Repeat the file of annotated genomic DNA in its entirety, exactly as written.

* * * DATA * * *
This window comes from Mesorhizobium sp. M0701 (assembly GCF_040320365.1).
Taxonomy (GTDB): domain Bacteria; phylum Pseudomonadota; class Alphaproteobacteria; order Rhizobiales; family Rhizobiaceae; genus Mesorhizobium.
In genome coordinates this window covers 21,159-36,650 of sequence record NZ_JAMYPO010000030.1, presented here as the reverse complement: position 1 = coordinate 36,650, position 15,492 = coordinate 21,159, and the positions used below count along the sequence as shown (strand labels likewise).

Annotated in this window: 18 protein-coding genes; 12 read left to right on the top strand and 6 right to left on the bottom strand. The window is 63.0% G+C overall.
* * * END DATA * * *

This window comes from Mesorhizobium sp. M0701 (assembly GCF_040320365.1).
Taxonomy (GTDB): domain Bacteria; phylum Pseudomonadota; class Alphaproteobacteria; order Rhizobiales; family Rhizobiaceae; genus Mesorhizobium.
In genome coordinates this window covers 21,159-36,650 of sequence record NZ_JAMYPO010000030.1, presented here as the reverse complement: position 1 = coordinate 36,650, position 15,492 = coordinate 21,159, and the positions used below count along the sequence as shown (strand labels likewise).

Annotated in this window: 18 protein-coding genes; 12 read left to right on the top strand and 6 right to left on the bottom strand. The window is 63.0% G+C overall.